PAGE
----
Effective Meeting Skills

16th May 2013

Having effective meetings is very important when working on Microsystem Improvement.

All our coaches when working with a microsystem team use something called 'Effective Meeting Skills'. This highly effective approach was developed by The Dartmouth Institute's and their groundbreaking work on microsystem improvement work.

A productive and effective meeting is one that is conducted in a disciplined manner, with active participation from all microsystem role representatives, resulting in clear action items, an evaluation of the meeting, an agenda for the next meeting, and a sense among the members that their time was well spent.

Meeting actions are clearly documented in meeting notes, usually placed on large flipcharts. The meeting is usually conducted with attention to good time management and often is completed within an hour's time, from start to finish.

Why use Meeting Skills & Roles

Time is precious. Members of a frontline clinical unit have limited amounts of time for holding meetings and being involved in the improvement of their microsystem.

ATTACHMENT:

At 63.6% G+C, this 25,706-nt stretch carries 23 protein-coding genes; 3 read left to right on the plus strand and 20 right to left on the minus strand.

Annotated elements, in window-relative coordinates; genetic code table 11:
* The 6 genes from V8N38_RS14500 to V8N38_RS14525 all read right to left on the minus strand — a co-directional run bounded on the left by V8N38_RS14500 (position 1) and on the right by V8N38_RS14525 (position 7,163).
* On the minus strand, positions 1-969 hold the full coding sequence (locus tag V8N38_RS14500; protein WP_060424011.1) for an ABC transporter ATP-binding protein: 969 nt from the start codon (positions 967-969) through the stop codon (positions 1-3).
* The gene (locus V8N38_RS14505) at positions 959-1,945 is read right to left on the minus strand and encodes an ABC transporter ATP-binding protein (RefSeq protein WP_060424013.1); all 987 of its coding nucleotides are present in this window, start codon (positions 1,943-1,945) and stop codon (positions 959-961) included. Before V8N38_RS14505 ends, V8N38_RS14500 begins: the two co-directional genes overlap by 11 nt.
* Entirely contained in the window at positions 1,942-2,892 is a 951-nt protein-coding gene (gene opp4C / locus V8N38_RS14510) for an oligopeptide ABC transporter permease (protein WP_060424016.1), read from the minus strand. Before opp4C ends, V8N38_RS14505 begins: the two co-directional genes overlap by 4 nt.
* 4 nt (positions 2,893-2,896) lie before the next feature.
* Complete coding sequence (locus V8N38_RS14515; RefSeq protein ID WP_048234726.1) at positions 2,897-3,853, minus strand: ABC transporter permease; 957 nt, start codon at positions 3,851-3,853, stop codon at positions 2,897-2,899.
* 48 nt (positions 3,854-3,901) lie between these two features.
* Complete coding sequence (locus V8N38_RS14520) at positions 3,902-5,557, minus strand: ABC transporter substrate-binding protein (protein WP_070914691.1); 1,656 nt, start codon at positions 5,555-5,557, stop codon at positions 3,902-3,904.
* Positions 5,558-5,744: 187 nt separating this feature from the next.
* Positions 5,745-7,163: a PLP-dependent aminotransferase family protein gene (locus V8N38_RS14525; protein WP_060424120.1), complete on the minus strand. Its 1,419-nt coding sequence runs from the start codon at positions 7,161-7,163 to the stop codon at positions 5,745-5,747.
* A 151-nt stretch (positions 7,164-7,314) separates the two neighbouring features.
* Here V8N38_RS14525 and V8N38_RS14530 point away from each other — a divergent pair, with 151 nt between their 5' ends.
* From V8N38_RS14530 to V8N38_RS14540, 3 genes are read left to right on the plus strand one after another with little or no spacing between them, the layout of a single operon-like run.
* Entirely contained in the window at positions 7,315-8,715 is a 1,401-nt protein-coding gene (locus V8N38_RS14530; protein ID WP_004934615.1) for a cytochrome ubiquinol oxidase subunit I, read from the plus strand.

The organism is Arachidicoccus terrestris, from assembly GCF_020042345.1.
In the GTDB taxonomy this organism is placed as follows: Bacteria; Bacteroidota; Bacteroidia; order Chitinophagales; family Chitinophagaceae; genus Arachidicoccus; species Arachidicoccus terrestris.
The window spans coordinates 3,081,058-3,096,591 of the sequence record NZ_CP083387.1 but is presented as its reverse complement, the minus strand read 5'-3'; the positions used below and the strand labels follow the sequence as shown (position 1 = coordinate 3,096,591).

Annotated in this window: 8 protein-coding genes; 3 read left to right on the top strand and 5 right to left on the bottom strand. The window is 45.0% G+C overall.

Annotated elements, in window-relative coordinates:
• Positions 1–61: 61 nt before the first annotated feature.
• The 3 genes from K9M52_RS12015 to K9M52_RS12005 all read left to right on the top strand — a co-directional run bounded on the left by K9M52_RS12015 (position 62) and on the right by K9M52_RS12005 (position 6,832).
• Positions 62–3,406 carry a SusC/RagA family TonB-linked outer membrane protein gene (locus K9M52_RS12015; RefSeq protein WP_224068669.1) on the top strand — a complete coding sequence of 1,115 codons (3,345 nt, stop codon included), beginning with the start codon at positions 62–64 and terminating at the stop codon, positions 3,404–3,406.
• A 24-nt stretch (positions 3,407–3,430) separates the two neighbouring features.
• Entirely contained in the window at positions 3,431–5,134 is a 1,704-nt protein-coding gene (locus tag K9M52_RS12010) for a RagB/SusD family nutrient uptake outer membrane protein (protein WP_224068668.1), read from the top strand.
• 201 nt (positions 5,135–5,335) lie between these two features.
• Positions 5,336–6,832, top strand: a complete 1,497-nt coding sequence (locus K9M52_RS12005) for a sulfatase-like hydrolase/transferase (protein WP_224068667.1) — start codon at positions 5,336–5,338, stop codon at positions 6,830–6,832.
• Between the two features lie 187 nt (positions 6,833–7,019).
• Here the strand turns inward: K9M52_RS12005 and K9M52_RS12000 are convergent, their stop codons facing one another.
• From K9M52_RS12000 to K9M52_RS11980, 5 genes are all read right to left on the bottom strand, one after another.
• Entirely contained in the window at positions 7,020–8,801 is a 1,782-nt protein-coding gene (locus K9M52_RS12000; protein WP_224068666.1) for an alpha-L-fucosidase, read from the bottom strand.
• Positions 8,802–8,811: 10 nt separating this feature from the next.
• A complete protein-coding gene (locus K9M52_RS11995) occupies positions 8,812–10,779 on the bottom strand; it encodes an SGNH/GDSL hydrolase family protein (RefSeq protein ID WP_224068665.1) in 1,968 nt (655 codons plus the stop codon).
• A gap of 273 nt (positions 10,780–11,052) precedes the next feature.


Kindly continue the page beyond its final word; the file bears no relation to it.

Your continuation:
Without discipline, meetings can be disorganised, have limited member participation, end without having set clear next steps, and be perceived as a "waste of time"

Identifying common meeting roles helps members of the interdisciplinary team become more aware of their work together and more skilled in essential meeting tasks. It is helpful to rotate the meeting roles so that each team member can gain insight into the importance of each role and practice the skills of each role.

What are the roles?

The four essential meeting roles are:-

  • Leader
  • Timekeeper
  • Recorder
  • Facilitator

There are 4 key roles involved shown on the diagram below.  To open a presentation which may be helpful l to use when introducing effective meetings to a new team, click on the diagram

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